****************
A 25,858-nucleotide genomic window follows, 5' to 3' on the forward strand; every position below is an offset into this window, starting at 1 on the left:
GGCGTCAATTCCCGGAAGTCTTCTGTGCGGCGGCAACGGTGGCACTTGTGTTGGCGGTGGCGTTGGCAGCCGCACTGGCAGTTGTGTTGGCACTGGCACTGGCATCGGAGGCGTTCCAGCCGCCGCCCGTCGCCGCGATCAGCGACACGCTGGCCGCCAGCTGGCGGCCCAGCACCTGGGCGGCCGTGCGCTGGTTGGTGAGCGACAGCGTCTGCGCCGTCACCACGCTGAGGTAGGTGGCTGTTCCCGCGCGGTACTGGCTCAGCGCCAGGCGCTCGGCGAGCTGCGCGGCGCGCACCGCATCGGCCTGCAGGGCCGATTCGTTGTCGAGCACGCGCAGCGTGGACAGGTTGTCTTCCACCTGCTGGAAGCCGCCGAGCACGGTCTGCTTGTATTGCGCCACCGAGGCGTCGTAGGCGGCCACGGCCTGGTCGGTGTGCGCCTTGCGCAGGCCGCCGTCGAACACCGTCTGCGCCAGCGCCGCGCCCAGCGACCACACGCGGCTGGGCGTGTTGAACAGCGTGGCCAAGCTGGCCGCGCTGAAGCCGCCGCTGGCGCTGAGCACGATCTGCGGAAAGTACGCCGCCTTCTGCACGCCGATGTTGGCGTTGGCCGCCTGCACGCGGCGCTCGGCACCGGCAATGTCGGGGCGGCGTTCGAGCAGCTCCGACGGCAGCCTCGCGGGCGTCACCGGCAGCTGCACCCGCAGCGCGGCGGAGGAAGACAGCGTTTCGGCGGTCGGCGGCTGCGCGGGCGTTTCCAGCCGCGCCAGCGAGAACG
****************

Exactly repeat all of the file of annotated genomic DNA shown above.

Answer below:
A 25,858-nucleotide genomic window follows, 5' to 3' on the forward strand; every position below is an offset into this window, starting at 1 on the left:
GGCGTCAATTCCCGGAAGTCTTCTGTGCGGCGGCAACGGTGGCACTTGTGTTGGCGGTGGCGTTGGCAGCCGCACTGGCAGTTGTGTTGGCACTGGCACTGGCATCGGAGGCGTTCCAGCCGCCGCCCGTCGCCGCGATCAGCGACACGCTGGCCGCCAGCTGGCGGCCCAGCACCTGGGCGGCCGTGCGCTGGTTGGTGAGCGACAGCGTCTGCGCCGTCACCACGCTGAGGTAGGTGGCTGTTCCCGCGCGGTACTGGCTCAGCGCCAGGCGCTCGGCGAGCTGCGCGGCGCGCACCGCATCGGCCTGCAGGGCCGATTCGTTGTCGAGCACGCGCAGCGTGGACAGGTTGTCTTCCACCTGCTGGAAGCCGCCGAGCACGGTCTGCTTGTATTGCGCCACCGAGGCGTCGTAGGCGGCCACGGCCTGGTCGGTGTGCGCCTTGCGCAGGCCGCCGTCGAACACCGTCTGCGCCAGCGCCGCGCCCAGCGACCACACGCGGCTGGGCGTGTTGAACAGCGTGGCCAAGCTGGCCGCGCTGAAGCCGCCGCTGGCGCTGAGCACGATCTGCGGAAAGTACGCCGCCTTCTGCACGCCGATGTTGGCGTTGGCCGCCTGCACGCGGCGCTCGGCACCGGCAATGTCGGGGCGGCGTTCGAGCAGCTCCGACGGCAGCCTCGCGGGCGTCACCGGCAGCTGCACCCGCAGCGCGGCGGAGGAAGACAGCGTTTCGGCGGTCGGCGGCTGCGCGGGCGTTTCCAGCCGCGCCAGCGAGAACG